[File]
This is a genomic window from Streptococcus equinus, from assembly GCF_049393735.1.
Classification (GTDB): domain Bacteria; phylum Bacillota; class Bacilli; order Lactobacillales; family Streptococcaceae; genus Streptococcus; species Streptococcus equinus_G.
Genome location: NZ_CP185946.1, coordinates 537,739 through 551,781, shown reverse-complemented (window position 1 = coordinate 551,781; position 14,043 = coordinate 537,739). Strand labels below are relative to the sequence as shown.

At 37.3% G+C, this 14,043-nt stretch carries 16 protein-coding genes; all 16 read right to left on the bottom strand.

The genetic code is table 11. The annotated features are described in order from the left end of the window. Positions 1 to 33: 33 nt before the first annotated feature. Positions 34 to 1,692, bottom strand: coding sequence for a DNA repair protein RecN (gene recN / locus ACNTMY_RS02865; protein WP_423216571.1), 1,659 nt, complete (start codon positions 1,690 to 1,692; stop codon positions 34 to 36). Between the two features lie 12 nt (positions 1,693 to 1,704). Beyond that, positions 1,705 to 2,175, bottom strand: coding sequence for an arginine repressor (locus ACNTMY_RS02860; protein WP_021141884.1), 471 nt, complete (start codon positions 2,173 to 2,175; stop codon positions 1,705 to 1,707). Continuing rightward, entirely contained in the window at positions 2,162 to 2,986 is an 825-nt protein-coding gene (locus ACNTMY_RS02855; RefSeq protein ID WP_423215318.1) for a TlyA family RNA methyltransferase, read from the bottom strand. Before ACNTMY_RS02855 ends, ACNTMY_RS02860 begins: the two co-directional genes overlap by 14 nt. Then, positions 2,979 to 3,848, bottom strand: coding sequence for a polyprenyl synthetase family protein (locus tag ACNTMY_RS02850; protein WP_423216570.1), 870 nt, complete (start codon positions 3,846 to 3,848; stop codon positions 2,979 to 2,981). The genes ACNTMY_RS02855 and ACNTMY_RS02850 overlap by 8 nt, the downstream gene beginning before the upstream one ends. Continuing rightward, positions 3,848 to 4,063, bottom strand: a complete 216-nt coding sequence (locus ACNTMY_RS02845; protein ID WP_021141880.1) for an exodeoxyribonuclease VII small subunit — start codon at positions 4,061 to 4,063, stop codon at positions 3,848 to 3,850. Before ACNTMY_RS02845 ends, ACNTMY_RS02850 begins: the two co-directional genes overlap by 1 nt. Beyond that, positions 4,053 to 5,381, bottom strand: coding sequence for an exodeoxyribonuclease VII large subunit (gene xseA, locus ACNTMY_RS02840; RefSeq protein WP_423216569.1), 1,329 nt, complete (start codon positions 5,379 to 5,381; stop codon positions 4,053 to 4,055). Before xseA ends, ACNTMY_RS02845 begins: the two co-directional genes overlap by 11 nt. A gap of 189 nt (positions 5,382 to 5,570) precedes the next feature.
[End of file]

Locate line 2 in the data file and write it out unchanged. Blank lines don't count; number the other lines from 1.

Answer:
Classification (GTDB): domain Bacteria; phylum Bacillota; class Bacilli; order Lactobacillales; family Streptococcaceae; genus Streptococcus; species Streptococcus equinus_G.